Non-Jewish Deaths In World War II

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Non-Jewish Deaths in World War II
All though many people believe that the Jewish were just about the only victims in the Holocaust, they don’t realize that all the victims as a whole, almost triple the Jewish amount of deaths. This is important because for those who lost their lives should never be forgotten. Many non-Jewish deaths took place in World War II because of their homeland, purely difference of race, bombings on Japan, and because they’re soldiers. Most victims lives were taken in Europe and West Asia. Many more religions, races, nations, and politically positioned people died in the World War II, who weren’t Jewish. Some other organizations lost almost as much as the Jewish race.
Taking Out Opposing Officials The Nazi’s hunted
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Most races differing from the Nazi ideals or the desired race was killed or imprisoned, not many of them came out of those camps relative to how many went in. The Nazi’s killed even some non-spiritual races differing from themselves such as the homo-sexuals and the diabled (Non-Jewish Deaths). Other groups they killed consisted of Jehovah’s witnesses and gypsies, Jehovah was a spiritual leader. Even though mainly most people focus on the Jewish deaths that occurred during the holocaust many other groups and races died along the way towards the end of World War three. All those not apart of the ideal “Master Race” the Nazi’s believed in were hunted and killed in the most brutal of…show more content…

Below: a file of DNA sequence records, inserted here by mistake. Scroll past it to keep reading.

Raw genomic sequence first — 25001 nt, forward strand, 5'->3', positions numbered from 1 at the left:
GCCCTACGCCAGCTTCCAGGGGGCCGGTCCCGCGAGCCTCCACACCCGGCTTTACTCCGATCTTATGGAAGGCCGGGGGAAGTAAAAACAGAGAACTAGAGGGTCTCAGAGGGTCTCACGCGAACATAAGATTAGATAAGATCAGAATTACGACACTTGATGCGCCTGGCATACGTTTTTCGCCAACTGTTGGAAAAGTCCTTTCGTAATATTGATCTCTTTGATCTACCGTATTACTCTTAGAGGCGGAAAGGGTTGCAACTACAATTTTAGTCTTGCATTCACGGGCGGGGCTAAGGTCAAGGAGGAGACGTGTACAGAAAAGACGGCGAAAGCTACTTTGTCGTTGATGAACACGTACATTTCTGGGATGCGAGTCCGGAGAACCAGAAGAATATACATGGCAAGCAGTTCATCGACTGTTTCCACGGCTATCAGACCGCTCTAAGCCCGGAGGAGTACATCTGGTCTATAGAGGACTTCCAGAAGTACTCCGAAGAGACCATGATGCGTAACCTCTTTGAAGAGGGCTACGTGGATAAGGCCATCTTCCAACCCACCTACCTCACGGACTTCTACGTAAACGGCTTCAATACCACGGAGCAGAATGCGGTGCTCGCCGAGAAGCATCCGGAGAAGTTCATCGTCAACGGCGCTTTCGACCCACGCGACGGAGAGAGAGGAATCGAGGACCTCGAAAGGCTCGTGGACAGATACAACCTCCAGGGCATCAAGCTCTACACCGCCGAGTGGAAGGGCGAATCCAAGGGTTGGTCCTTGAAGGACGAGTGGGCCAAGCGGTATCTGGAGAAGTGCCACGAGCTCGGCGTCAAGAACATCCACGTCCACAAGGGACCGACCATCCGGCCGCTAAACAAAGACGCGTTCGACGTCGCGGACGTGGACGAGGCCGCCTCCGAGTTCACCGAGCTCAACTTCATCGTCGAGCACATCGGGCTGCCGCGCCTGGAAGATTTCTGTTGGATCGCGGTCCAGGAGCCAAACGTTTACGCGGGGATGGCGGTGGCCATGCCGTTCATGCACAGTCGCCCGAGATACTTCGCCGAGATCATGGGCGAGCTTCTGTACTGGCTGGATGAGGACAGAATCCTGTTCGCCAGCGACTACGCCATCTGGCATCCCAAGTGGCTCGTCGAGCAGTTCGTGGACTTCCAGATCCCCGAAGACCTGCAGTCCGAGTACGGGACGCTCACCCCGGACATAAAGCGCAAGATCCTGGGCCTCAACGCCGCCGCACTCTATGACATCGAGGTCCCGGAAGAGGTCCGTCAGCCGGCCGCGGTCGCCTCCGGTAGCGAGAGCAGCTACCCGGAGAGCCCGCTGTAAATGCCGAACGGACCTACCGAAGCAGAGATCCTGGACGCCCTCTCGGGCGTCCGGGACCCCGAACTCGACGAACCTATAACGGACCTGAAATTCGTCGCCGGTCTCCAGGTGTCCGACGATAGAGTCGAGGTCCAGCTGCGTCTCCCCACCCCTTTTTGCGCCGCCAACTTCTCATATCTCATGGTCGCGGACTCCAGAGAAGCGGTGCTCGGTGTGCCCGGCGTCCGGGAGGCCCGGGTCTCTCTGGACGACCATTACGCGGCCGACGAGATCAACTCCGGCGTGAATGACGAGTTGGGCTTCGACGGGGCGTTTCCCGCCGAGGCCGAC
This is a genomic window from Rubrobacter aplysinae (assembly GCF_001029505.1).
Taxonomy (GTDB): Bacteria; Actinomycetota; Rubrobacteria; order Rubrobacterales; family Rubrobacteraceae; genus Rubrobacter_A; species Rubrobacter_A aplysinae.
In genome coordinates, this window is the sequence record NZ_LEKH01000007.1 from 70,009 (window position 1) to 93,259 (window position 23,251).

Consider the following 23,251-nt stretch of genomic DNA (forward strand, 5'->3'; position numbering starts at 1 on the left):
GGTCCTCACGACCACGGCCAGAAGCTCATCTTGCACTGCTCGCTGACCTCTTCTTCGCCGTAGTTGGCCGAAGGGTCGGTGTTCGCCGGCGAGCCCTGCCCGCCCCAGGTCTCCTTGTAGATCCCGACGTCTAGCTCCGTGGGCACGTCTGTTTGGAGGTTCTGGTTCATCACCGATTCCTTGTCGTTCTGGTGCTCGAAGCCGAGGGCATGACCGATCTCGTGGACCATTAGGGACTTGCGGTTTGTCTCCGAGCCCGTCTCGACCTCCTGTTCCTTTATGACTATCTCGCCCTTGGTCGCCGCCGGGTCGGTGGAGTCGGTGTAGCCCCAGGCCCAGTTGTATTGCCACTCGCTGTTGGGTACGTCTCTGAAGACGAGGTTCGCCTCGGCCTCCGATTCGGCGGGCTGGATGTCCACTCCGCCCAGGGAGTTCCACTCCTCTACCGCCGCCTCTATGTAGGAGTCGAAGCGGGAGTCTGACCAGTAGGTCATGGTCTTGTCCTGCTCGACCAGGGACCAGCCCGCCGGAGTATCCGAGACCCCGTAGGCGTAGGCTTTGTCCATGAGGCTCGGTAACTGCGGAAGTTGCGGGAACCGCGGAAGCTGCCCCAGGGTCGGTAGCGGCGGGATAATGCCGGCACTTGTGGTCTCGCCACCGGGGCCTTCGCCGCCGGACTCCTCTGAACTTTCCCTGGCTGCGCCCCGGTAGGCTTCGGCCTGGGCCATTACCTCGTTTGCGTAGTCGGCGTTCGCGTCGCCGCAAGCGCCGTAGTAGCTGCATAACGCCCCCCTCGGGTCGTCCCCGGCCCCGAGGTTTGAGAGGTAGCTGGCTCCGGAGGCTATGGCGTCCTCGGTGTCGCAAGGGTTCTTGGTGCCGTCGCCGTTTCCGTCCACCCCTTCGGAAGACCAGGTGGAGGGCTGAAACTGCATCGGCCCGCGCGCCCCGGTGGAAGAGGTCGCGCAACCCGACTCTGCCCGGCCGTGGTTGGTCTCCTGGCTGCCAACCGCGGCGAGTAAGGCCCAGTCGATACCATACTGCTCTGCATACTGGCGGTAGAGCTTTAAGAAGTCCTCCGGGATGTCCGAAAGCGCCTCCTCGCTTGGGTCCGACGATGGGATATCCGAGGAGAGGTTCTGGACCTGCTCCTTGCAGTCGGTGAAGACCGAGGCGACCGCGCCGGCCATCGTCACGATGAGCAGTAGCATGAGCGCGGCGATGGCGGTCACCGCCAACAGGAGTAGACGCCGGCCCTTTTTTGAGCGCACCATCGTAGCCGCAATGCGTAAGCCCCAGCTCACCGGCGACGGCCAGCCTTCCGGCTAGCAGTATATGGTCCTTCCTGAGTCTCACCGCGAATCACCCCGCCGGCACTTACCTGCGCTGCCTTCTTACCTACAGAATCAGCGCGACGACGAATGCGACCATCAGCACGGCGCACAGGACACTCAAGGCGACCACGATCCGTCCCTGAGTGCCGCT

When the United States of America bombed Japan, many innocent lives were taken as collateral damage to the war. “The first bomb dropped on Japan took more than 70,000 lives” (Hiroshima). The second atom bomb deployed on Japan named the Big Boy didn’t claim as many lives but still took 40,000 almost instantly. Many of the survivors were left homeless, jobless, and most felt stranded as a result of everything they loved and cared for just incinerated before their eyes. Even with all the lives lost during the first bombing most of the government officials of Japan wanted to continue the fighting with the Allies, but soon after America dropped the second bomb then about 25% of the Japanese officials wanted to continue the fighting. The main reason they did this was so they could “keep” the pride of their leader, Hideki Tojo. He on the other hand he refused to continue the major losses of his people, because even after the second bomb America was arming and ready to deploy a third atom bomb. Japan surrendered ending their conflict with the Allies and World War

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